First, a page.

A pump offers convenience, more consistent insulin action from day to day, easier problem solving, easier tracking of insulin use, less hypoglycemia, less risk of hypoglycemia unawareness, and fewer morning and post-meal highs. These conveniences come from specific features that are standard in most pumps. Training is required to benefit from all the pump features listed below. Read your pump manual carefully, work with your health care professionals, and talk with other pumpers for the best results.
A built-in bolus calculator (BC) uses personalized settings to make bolus doses more accurate and less likely to cause insulin stacking from prior boluses. The pump bolus calculator (BC) allows bolus recommendations to match the carbs you eat, bring down high readings, and minimize insulin stacking.
Basal rates from a pump replace the long-acting insulin doses taken by those on injections. This provides an around-the-clock delivery of insulin that stops the liver from making and releasing excess glucose into the bloodstream. Most pumps can change basal delivery every 1 to 30 minutes in increments as small as 0.01 to 0.025 units per hour.
Boluses are short spurts of insulin given to cover the carbs in meals and snacks and to lower any high readings that may occur. Unlike basal rates, boluses are not programmed ahead of time but are given in the appropriate amount when they are needed. Once a pump BC is programmed with a carb factor and a correction factor by the user and health care provider, the user simply enters how many carbs they plan to eat and their current glucose. The bolus recommendation from the BC can always be adjusted by the wearer as needed for exercise, illness, or stress.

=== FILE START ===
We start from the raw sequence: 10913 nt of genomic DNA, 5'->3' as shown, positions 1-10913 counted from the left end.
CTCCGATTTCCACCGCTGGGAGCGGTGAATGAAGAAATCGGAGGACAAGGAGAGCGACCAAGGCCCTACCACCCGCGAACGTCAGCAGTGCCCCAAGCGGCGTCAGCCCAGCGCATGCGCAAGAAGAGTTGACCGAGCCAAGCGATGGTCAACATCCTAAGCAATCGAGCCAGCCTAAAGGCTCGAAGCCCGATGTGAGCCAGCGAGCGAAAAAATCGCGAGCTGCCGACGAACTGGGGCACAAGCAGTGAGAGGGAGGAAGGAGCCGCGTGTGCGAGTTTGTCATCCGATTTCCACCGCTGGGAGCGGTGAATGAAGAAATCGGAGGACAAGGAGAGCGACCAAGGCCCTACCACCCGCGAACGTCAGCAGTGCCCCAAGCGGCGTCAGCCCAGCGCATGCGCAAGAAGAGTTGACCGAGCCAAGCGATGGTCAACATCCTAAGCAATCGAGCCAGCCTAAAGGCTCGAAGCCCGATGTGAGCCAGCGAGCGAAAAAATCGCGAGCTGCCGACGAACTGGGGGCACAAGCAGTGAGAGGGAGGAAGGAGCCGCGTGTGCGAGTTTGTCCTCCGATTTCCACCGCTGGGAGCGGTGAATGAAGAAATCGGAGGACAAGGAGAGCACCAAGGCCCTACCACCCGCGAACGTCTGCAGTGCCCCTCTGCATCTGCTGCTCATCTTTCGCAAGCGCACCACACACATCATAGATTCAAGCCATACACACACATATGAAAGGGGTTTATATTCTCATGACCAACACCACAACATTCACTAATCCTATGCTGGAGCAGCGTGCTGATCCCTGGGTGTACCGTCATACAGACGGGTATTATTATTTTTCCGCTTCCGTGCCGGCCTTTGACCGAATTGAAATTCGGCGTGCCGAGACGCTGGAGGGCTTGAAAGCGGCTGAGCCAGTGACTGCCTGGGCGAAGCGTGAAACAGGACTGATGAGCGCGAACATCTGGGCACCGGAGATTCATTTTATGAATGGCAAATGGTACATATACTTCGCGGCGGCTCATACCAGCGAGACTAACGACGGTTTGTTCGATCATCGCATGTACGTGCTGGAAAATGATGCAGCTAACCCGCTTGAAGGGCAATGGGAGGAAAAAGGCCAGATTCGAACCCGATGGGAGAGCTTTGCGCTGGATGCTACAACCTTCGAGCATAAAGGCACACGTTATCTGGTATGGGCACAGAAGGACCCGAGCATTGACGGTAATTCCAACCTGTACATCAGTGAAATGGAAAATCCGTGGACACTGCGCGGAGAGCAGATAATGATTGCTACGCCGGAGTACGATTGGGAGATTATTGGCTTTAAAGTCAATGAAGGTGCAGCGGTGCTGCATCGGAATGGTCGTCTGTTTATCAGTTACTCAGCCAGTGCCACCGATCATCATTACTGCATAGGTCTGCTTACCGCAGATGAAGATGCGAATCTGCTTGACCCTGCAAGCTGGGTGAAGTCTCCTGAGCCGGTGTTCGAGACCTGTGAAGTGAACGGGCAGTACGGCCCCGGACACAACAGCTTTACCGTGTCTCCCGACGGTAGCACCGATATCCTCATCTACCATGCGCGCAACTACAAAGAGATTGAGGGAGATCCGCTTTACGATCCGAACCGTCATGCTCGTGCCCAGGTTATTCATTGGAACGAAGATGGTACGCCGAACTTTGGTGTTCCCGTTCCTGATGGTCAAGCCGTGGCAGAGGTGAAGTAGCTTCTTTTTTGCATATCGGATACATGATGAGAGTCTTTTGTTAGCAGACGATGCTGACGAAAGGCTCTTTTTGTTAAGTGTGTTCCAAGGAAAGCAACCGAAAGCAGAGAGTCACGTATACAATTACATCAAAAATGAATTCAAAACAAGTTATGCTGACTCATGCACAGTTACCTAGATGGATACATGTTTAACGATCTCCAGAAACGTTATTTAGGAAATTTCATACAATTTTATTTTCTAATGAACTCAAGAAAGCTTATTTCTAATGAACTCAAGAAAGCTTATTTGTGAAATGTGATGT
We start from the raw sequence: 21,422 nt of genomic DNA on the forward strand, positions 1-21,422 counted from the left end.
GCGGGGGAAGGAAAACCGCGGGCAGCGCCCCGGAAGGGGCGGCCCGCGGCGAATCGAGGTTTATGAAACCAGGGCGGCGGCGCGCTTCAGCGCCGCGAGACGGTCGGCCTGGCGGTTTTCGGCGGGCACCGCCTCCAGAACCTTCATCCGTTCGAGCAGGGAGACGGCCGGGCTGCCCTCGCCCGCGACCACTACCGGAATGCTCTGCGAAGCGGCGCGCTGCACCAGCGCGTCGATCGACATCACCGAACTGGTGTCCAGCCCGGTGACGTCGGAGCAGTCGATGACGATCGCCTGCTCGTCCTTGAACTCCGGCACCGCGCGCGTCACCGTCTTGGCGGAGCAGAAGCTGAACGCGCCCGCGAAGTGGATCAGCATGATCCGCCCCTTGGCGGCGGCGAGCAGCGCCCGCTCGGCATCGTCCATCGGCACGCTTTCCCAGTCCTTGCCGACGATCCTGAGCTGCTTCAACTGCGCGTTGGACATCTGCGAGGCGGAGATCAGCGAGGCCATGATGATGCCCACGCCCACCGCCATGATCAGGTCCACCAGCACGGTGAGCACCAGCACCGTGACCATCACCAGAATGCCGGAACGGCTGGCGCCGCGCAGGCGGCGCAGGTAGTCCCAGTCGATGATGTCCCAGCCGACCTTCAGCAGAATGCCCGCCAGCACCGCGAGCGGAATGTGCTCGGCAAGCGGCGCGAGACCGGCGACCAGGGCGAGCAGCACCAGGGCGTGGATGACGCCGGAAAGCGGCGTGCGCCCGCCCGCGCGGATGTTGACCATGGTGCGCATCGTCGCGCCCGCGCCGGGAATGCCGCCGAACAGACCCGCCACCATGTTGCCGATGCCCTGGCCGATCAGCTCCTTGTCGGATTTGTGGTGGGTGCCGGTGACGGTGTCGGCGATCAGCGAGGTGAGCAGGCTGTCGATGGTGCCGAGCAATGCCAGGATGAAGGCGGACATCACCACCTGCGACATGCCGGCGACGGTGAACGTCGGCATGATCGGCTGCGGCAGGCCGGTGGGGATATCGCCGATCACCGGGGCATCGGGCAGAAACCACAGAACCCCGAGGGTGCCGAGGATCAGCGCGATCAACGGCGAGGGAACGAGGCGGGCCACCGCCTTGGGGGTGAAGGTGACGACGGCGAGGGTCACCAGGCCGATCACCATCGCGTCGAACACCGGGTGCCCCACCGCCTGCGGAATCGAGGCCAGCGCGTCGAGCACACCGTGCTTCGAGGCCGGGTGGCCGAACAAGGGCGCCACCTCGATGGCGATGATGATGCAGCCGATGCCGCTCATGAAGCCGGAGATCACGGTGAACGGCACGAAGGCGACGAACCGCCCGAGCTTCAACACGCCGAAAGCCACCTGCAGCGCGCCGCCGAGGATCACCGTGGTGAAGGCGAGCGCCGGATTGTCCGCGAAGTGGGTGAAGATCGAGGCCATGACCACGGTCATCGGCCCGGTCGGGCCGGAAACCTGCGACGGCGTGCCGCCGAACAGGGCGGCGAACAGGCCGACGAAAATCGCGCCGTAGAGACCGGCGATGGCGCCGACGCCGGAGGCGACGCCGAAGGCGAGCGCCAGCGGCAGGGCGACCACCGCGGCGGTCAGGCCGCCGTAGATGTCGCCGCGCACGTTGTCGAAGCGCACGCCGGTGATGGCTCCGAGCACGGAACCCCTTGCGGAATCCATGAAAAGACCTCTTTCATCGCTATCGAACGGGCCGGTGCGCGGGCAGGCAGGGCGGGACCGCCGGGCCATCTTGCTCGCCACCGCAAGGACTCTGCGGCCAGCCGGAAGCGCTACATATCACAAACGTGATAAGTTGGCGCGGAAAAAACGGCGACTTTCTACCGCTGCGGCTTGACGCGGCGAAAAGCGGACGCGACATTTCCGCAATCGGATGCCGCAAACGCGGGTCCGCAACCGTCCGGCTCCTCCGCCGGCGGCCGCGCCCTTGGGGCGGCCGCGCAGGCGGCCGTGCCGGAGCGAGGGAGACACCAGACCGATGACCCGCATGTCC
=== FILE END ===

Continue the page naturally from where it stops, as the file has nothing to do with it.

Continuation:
A glucose correction target or target range is the target that you want your glucose brought down to. It can be entered into the pump BC as a single target for the entire day, or as a different target for each meal and at bedtime.
Your correction target differs from the wider glucose goal range in which you would like your glucose to stay. Your correction target is used by your pump BC to calculate the bolus dose you need to reach this glucose 4 to 5 hours later. For example, if a reading of 140 mg/dL (7.8 mmol) is desired near bedtime at 10 pm, this target would be set in the pump by 5 pm to allow time for the pump to achieve this goal. If you select a wide range for your correction target, your pump BC’s aim becomes less precise. A single correction target like 110 mg/dl (6.1 mmol/L) or a narrow range is preferred.
The DIA or duration of insulin action is how long a bolus lowers the glucose. An accurate DIA must be entered in the pump to prevent insulin stacking when boluses are given close together. Stacking can occur any time a previous carb and correction bolus is still lowering your glucose when a new bolus is given. An accurate DIA time allows the BC to properly calculate subsequent carb and correction boluses once the first bolus of the day has been given.